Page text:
Turkey, Nato's sole Muslim member, is to send a special anti-guerrilla mountain warfare unit to Afghanistan to work with US troops and aid anti-Taliban fighters.
With opinion surveys showing Turks oppose sending their men to fight in an Islamic land, the decision by the pro-Western government was a bold one, which could pay off in badly needed financial aid in one of Turkey's bleakest economic moments.
Turkey would become the first Muslim country to join the US-led military campaign by sending 90 special forces troops in the war against Kabul's Taliban rulers and Osama bin Laden, who suspected of orchestrating the 11 September terrorist attacks in the United States.
"It is not a war of the United States. It does not belong to the United States alone," Foreign Minister Ismail Cem told CNN international. "This is our war, it is Turkey's war as well."
"This is not a war against Islam," Cem said. "Terrorism has no religion ... (or) geography."
However, such deployment could spur protests in Turkey, where polls suggest more than 80 percent of Turks oppose troop deployment in Afghanistan. Some Turks are uncomfortable with attacking another Muslim country, but most fear that the war could spread to Iraq and then to Turkey, deepening an already crippling economic crisis.
Police in Istanbul used tear gas and nightsticks to break up a group of leftist university students who chanted anti-U.S. slogans and condemned the attacks against Afghanistan. Police detained 50 students.
Prime Minister Bulent Ecevit said it was inevitable that Turkey join a war against terror, and he told reporters that "friendly and allied countries which recognize Turkey's importance will, of course, take Turkey's needs into consideration" when it comes time for loan requests.
An International Monetary Fund delegation is due in Ankara this weekend as part of monitoring of the government's economic recovery measures.
At home, Turkey has fought radical Islamic and leftist militant groups.
"It is (Turkey's) natural duty to participate in the front lines ... along with our friend and ally, the United States," Ecevit said.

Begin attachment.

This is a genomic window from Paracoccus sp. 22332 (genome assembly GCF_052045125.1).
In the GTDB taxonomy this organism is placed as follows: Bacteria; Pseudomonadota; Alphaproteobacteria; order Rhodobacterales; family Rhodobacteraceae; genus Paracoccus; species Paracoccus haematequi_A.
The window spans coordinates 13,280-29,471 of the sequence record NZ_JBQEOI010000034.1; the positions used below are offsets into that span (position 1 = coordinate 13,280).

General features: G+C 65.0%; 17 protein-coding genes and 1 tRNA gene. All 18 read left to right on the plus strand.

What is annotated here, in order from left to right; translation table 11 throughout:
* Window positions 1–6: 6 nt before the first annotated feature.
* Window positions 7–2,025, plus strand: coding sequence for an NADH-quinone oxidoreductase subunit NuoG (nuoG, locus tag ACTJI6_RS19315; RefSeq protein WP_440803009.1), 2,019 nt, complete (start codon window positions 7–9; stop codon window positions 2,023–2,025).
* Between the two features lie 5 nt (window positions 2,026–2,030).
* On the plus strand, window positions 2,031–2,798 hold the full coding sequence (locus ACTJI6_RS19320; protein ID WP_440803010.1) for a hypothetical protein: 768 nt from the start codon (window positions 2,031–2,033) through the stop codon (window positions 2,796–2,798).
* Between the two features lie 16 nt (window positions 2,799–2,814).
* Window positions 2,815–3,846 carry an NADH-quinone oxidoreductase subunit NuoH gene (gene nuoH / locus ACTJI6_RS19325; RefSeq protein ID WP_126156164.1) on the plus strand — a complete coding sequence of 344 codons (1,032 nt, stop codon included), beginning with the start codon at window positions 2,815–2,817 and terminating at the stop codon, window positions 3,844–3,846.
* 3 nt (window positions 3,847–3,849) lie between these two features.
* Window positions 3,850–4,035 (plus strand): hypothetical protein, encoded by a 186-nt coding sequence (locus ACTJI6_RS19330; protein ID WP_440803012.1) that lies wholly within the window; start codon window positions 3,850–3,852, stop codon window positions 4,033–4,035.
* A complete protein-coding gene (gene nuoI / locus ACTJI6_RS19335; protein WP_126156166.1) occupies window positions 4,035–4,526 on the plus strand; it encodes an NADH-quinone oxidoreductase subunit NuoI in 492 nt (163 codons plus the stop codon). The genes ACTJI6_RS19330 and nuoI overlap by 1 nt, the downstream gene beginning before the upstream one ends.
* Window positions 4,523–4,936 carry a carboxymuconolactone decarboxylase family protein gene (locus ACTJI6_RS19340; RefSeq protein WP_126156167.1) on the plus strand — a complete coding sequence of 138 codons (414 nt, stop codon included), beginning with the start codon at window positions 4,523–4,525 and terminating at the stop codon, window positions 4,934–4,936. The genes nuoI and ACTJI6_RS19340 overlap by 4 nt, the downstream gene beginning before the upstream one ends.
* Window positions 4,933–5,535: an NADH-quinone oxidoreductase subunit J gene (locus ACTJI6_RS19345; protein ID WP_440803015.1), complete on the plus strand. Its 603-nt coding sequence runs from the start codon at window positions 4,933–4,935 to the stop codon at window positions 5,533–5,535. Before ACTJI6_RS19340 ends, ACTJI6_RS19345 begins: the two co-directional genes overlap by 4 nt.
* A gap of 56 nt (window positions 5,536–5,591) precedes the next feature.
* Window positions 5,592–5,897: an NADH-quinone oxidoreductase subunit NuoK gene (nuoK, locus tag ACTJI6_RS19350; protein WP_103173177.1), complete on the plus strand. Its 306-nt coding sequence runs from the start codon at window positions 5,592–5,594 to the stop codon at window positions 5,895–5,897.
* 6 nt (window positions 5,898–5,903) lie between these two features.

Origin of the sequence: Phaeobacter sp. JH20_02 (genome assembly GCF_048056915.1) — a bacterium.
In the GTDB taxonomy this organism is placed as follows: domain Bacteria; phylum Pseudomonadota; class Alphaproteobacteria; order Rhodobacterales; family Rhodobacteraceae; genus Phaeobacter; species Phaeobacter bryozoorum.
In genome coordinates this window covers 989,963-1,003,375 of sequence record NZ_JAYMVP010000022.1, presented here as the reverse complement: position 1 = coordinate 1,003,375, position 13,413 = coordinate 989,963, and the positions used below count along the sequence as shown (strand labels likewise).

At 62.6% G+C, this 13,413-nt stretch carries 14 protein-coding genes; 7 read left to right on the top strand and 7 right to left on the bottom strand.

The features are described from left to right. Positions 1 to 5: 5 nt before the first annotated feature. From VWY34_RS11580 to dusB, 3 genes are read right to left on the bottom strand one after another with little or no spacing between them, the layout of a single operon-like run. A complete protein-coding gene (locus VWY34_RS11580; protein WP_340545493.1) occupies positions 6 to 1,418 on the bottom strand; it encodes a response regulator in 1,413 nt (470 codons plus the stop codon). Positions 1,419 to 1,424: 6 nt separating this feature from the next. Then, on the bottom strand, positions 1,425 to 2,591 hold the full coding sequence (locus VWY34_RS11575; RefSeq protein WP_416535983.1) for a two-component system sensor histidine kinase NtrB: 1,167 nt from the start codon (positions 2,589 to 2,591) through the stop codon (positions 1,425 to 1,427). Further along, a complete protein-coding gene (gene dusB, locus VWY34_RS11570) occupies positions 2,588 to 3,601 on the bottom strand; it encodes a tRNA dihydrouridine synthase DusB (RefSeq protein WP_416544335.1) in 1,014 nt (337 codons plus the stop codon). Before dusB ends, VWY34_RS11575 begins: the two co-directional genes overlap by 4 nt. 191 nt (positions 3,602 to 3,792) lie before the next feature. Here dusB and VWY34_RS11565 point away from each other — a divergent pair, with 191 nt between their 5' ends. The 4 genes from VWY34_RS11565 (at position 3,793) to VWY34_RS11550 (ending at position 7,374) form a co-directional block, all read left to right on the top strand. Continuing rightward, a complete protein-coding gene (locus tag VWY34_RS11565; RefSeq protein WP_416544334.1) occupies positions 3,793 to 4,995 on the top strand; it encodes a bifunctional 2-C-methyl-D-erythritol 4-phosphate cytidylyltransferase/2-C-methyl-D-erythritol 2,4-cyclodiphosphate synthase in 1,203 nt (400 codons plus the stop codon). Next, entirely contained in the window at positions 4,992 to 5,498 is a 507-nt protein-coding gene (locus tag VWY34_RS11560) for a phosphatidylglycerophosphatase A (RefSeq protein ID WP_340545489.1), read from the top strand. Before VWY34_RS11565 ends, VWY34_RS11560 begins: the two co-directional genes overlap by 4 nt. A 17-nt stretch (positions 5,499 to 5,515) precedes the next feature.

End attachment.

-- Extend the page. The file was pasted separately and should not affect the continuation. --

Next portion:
Turkish troops could take part in combat against the Taliban, train opposition fighters and support humanitarian aid operations. They would also conduct reconnaissance missions as well as protect and evacuate civilians.
Turkey's special forces are experienced in guerrilla warfare after fighting Kurdish rebels for more than 15 years in mountainous southeast Turkey.
Ecevit said the force would head to the region as soon as possible to take up positions in northern Afghanistan and work in close coordination with U.S. troops in the area.
Some analysts, like the premier, contended that Turkey's contribution could earn it much-needed foreign loans.
"As long as Turkey takes part in the campaign alongside the West, it will be easier for it to acquire the loans," said Behic Gurcihan at the Istanbul-based National Strategic Studies Institute.
Said political analyst Huseyin Bagci at Ankara's Middle East Technical University: "The loans issue will become easier, but it is a side-effect."
Bagci also said military involvement would helps Turkey's lobbying of the U.S. Congress to block a resolution that would recognize the killing of 1.5 million Armenians during World War I as genocide. Turkey says the figure is inflated and that the Armenians died during civil war as Istanbul's Ottoman empire fell apart.
The International Monetary Fund and the World Bank have offered loans of dollars 15.7 billion. But the Sept. 11 terrorist attacks in the United States and the U.S.-led campaign against terrorism have dimmed Turkey's prospects of recovering through exports and tourism, and Ankara is seeking loans of up to dlrs 9 billion to sustain the program next year.
Turkey's siding with the West reflects its desire to be part of the Western world. Turkey has a long-standing application to join the European Union. If some day accepted, Turkey would become the first Muslim nation to join the bloc.
However, building bridges with the West could destroy ties with Islamic countries who are already irritated by Turkey's secular regime.
Turkey's Foreign Ministry sent letters to Islamic countries to explain its decision.
In the streets, there was some uneasiness over Turkey's decision.
"America isn't there to create peace," said shopkeeper Muslim Kaygisiz. "I wouldn't mind seeing Turks in a peacekeeping force ... but why should we clean up their mistakes? They virtually created bin Laden, he was their tool for years against the Russians."
Said kebab vendor Suleyman Karakoc: "Turkish soldiers will do a good job. But I can't decide if it's a job they should be doing."
Turkey's contribution is the latest sign that allied forces are preparing for a sustained campaign of surprise raids by small, elite units. Britain, Australia and Canada are sending special forces to fight alongside U.S. troops, and France is considering a similar contribution.
Turkey has long had contacts with Afghan opposition groups, especially the forces of Gen. Rashid Dostum, one of the Northern Alliance leaders. Dostum's fighters are largely Uzbeks, a group that has close ethnic links with Turks. The Taliban are mostly ethnic Pashtun.
Turkey has also expressed its desire to be part of a peacekeeping force in Afghanistan in the future.
Transport aircraft taking part in the U.S.-led operation are using Turkey's southern Incirlik air base. The base is also a staging point for patrols above northern Iraq by U.S. planes.